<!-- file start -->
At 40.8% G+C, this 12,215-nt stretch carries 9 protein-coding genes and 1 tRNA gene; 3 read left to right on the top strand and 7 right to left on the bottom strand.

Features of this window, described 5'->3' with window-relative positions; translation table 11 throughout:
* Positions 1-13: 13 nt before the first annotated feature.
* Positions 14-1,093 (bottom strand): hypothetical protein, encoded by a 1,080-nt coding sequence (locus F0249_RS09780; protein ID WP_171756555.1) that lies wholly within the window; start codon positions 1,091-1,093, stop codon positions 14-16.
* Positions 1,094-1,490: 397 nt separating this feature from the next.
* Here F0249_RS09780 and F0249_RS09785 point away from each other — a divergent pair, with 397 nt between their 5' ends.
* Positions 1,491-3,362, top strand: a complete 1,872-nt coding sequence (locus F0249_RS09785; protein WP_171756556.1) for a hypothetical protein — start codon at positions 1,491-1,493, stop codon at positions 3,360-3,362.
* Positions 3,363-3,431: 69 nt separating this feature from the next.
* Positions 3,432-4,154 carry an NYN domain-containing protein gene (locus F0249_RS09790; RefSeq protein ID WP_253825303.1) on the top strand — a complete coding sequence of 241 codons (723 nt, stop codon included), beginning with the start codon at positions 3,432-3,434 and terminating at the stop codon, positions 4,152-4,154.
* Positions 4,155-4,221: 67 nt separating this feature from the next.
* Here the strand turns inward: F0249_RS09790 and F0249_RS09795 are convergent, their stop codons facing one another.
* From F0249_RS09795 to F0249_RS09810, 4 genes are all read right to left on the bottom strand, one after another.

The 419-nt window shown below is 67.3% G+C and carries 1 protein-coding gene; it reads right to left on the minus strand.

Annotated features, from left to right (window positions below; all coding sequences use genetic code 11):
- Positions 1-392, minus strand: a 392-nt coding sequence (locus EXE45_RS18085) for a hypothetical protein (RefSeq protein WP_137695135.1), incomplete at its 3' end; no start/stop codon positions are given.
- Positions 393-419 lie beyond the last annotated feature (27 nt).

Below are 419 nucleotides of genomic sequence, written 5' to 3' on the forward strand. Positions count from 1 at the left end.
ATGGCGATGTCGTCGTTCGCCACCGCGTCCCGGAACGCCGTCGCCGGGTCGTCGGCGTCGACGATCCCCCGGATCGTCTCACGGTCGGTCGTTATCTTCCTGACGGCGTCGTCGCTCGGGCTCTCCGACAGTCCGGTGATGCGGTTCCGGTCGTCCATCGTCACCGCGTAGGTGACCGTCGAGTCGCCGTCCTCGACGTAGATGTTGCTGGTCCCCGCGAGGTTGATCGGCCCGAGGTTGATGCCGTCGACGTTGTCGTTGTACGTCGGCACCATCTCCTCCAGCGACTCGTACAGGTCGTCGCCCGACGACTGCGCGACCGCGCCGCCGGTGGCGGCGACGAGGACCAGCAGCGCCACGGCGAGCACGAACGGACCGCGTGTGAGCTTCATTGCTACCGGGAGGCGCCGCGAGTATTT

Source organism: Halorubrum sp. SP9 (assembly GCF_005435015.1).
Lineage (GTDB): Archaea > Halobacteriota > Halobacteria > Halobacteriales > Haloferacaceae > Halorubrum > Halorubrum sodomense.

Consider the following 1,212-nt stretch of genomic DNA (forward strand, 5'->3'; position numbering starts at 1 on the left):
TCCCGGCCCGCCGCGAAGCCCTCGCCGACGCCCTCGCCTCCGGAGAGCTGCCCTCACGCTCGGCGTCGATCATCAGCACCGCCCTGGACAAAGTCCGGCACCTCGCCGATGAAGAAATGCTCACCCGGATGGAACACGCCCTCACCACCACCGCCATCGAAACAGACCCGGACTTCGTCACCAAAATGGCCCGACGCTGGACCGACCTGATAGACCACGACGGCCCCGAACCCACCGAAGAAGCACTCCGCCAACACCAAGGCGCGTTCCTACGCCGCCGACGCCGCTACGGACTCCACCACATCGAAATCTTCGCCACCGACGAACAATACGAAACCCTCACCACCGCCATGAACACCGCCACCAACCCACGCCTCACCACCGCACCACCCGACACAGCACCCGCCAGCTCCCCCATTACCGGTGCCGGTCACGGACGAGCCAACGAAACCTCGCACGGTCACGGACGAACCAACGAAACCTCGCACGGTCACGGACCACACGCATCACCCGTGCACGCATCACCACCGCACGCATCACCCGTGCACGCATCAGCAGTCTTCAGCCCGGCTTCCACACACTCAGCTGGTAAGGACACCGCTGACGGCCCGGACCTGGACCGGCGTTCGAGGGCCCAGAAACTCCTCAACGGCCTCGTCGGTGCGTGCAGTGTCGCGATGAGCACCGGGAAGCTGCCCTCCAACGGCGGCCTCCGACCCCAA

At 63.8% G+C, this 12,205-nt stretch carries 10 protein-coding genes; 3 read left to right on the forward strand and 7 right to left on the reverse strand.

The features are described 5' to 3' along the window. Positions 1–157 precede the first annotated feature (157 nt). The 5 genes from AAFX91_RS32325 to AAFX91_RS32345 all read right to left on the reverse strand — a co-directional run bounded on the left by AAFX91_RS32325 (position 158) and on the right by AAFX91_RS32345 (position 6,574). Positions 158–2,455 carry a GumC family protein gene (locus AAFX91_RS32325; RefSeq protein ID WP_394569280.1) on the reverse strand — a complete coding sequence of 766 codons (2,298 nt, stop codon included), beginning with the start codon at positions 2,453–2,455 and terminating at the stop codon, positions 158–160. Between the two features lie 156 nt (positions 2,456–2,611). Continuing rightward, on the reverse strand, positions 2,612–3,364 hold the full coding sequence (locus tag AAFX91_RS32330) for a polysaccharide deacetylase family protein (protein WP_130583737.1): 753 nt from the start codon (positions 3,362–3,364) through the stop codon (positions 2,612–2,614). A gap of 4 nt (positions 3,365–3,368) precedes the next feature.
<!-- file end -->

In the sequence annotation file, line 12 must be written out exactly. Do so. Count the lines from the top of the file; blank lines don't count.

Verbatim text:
* From F0249_RS09795 to F0249_RS09810, 4 genes are all read right to left on the bottom strand, one after another.